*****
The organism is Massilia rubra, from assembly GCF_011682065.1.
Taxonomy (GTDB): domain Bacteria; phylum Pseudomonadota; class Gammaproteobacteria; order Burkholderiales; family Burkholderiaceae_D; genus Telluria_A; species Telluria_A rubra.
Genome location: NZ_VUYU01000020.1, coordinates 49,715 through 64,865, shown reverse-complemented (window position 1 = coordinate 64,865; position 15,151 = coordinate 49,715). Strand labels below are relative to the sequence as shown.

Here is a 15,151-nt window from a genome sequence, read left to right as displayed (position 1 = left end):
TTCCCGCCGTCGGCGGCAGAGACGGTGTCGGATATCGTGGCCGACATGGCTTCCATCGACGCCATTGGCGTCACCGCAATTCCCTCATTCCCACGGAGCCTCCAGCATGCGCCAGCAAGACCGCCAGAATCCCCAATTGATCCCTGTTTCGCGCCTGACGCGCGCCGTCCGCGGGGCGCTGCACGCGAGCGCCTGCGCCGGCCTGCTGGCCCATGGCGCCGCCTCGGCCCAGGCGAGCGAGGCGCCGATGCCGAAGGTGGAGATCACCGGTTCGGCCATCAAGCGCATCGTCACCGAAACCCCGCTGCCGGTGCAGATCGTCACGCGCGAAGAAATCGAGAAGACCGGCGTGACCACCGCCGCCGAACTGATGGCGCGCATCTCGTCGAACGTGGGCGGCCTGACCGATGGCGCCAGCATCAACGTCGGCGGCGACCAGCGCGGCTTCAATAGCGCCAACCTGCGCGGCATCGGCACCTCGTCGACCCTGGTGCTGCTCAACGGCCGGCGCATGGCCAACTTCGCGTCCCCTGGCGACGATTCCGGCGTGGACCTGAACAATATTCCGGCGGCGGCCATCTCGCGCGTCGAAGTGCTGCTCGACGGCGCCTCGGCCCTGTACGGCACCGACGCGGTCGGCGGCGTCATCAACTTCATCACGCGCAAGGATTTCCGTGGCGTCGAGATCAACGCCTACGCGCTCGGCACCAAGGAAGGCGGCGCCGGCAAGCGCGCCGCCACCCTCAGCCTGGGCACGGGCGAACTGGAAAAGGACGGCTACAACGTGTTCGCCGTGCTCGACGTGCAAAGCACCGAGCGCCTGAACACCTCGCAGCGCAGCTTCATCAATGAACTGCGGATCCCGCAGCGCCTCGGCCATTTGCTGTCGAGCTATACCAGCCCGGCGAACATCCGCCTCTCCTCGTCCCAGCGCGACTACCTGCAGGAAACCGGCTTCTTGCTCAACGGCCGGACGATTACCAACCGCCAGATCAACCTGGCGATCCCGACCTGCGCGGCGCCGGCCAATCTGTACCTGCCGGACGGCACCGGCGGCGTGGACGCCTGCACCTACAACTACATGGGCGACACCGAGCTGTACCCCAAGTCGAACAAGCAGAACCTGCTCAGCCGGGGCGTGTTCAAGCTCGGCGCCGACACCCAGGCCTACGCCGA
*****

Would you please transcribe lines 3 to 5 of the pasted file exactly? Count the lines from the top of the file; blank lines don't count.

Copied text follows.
Genome location: NZ_VUYU01000020.1, coordinates 49,715 through 64,865, shown reverse-complemented (window position 1 = coordinate 64,865; position 15,151 = coordinate 49,715). Strand labels below are relative to the sequence as shown.

Here is a 15,151-nt window from a genome sequence, read left to right as displayed (position 1 = left end):
TTCCCGCCGTCGGCGGCAGAGACGGTGTCGGATATCGTGGCCGACATGGCTTCCATCGACGCCATTGGCGTCACCGCAATTCCCTCATTCCCACGGAGCCTCCAGCATGCGCCAGCAAGACCGCCAGAATCCCCAATTGATCCCTGTTTCGCGCCTGACGCGCGCCGTCCGCGGGGCGCTGCACGCGAGCGCCTGCGCCGGCCTGCTGGCCCATGGCGCCGCCTCGGCCCAGGCGAGCGAGGCGCCGATGCCGAAGGTGGAGATCACCGGTTCGGCCATCAAGCGCATCGTCACCGAAACCCCGCTGCCGGTGCAGATCGTCACGCGCGAAGAAATCGAGAAGACCGGCGTGACCACCGCCGCCGAACTGATGGCGCGCATCTCGTCGAACGTGGGCGGCCTGACCGATGGCGCCAGCATCAACGTCGGCGGCGACCAGCGCGGCTTCAATAGCGCCAACCTGCGCGGCATCGGCACCTCGTCGACCCTGGTGCTGCTCAACGGCCGGCGCATGGCCAACTTCGCGTCCCCTGGCGACGATTCCGGCGTGGACCTGAACAATATTCCGGCGGCGGCCATCTCGCGCGTCGAAGTGCTGCTCGACGGCGCCTCGGCCCTGTACGGCACCGACGCGGTCGGCGGCGTCATCAACTTCATCACGCGCAAGGATTTCCGTGGCGTCGAGATCAACGCCTACGCGCTCGGCACCAAGGAAGGCGGCGCCGGCAAGCGCGCCGCCACCCTCAGCCTGGGCACGGGCGAACTGGAAAAGGACGGCTACAACGTGTTCGCCGTGCTCGACGTGCAAAGCACCGAGCGCCTGAACACCTCGCAGCGCAGCTTCATCAATGAACTGCGGATCCCGCAGCGCCTCGGCCATTTGCTGTCGAGCTATACCAGCCCGGCGAACATCCGCCTCTCCTCGTCCCAGCGCGACTACCTGCAGGAAACCGGCTTCTTGCTCAACGGCCGGACGATTACCAACCGCCAGATCAACCTGGCGATCCCGACCTGCGCGGCGCCGGCCAATCTGTACCTGCCGGACGGCACCGGCGGCGTGGACGCCTGCACCTACAACTACATGGGCGACACCGAGCTGTACCCCAAGTCGAACAAGCAGAACCTGCTCAGCCGGGGCGTGTTCAAGCTCGGCGCCGACACCCAGGCCTACGCCGA